Purdue's men's basketball program hit with NCAA sanctions
July 1, 1999, 5:00 am·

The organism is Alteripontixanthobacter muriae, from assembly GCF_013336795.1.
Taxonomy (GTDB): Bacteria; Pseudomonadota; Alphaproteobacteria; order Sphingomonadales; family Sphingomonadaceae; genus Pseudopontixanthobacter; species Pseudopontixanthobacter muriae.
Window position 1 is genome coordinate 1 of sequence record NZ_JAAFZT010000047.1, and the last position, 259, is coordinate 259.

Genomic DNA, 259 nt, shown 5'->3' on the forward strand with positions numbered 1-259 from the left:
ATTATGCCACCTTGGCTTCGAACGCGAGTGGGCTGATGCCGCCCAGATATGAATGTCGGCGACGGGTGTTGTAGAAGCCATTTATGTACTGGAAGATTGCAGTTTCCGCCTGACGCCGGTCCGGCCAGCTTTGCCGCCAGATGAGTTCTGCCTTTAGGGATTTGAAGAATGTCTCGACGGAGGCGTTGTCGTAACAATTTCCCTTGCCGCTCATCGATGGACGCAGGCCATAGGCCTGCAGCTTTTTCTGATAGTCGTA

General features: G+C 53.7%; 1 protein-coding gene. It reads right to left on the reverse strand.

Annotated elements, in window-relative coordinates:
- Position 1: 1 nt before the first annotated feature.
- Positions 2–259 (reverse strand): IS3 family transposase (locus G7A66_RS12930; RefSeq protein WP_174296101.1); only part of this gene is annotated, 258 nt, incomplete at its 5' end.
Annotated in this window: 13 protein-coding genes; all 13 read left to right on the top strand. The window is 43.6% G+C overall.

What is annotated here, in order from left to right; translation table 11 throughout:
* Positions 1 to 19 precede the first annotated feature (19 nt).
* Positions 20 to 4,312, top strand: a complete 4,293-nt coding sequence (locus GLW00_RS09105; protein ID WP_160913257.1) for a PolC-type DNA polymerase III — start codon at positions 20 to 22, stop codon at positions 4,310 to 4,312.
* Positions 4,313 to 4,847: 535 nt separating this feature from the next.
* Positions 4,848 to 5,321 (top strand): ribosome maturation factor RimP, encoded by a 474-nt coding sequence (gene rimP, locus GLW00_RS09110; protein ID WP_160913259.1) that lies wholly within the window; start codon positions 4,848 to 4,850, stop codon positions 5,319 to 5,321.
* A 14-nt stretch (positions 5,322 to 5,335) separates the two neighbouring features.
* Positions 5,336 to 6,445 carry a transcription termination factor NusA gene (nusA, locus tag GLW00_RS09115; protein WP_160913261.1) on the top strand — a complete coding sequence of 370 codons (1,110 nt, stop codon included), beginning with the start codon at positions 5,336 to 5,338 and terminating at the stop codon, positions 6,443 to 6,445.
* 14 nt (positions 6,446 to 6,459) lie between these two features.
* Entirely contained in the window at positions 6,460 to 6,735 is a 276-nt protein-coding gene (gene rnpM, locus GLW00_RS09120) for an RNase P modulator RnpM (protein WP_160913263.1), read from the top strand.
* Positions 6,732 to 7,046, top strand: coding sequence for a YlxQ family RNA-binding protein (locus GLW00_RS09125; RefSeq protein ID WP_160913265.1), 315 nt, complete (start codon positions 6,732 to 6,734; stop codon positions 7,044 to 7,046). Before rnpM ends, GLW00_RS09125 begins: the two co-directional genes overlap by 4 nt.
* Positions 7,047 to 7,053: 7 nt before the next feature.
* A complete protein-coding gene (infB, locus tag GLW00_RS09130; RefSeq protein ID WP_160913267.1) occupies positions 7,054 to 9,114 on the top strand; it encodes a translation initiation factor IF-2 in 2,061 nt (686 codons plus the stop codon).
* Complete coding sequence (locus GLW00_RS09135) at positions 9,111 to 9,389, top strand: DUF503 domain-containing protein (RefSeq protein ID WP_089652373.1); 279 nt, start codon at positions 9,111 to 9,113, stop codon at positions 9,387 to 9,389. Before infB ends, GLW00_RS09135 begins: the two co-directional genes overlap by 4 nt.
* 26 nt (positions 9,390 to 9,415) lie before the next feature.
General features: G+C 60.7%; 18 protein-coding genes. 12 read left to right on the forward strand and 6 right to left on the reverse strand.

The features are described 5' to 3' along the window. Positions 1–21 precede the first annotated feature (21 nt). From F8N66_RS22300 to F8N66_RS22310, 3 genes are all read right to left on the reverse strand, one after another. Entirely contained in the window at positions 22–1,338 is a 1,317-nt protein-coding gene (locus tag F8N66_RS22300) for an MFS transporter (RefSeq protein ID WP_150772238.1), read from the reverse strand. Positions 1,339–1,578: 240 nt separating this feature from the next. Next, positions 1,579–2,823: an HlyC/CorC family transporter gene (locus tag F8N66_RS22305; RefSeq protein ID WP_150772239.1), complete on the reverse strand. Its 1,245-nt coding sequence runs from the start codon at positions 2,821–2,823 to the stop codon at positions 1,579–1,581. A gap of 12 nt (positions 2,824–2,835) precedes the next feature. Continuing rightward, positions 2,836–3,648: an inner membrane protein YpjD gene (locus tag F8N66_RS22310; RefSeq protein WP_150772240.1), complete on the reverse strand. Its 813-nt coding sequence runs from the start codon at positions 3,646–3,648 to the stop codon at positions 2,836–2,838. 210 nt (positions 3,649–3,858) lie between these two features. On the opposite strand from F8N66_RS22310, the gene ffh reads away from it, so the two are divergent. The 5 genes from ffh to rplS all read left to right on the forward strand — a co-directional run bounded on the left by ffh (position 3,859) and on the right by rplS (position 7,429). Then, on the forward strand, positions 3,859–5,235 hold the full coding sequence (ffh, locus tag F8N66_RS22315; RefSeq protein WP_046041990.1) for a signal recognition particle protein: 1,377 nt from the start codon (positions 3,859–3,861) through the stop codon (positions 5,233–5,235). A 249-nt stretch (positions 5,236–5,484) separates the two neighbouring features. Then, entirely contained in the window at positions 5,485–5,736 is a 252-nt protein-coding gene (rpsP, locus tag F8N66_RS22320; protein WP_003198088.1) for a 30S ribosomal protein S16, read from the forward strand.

The NCAA Committee on Infractions ruled the university violated rules regarding recruiting, extra benefits and ethical conduct in the men's basketball program, in addition to several secondary violations in the women's basketball program. As part of the school's penalty, it will have to repay up to 90 percent of the revenues generated from the Boilermakers' appearance in the 1996 men's NCAA tournament, and an assistant men's basketball coach was banned from off-campus recruiting for a year. Purdue was spared possible sanctions that would have left them ineligible for future NCAA tournament berths or televised appearances. But the Boilermakers will lose a scholarship for the 2000-01 and 2000-02 academic years, limiting the men's basketbal program to 12 scholarships for those seasons. The university also will be limited to four paid recruiting campus visits during the 1999-2000 and 2000-01 seasons. Also, all team and individual records from the 24 games during the 1995-96 season in which an ineligible athlete participated will be vacated. That includes their NCAA tournament appearance that season, when Purdue, a No. 1 seed, was eliminated by Georgia in the second round. The committee penalized Purdue, in part, for a 1995 loan that an assistant coach arranged for a prospective player to receive $4,000 through a representative of the university athletic interests. The loan was never repaid, minimal effort was made to collect the balance and eventually the loan was charged off by the bank after the player left for another institution following the 1995-96 academic year. Last fall, athletic director Morgan Burke said Purdue found no evidence to support allegations about the loan. But the NCAA found the loan was unsecured, given to a player with no credit history and lacked a cosigner. Purdue officials said they had no immediate comment on the NCAA sanctions, which have come on the heels of the controversy surrounding Minnesota's basketball program. The NCAA began a preliminary inquiry into the allegations with interviews at the school in the summer of 1997 and expanded it in March 1998. Kendrick was fined an undisclosed amount of money and forbidden to recruit off campus for 10 days during the official recruiting period that began in November 1996. The NCAA, which did not mention Kendrick by name in the report, said an assistant coach involved in the recruiting violations would be subject to NCAA ''show-cause'' requirements for one year. The penalty allows the committee to determine whether the individual's athletic duties should be limited for a specified time. In December 1996, Burke said coach Gene Keady and Kendrick inadvertently violated NCAA rules by making 15 telephone calls to Davis, who later signed with the Boilermakers, but did not play as a freshman because of academic ineligibility. Davis played in 12 games as a sophomore last season, then quit the team in December.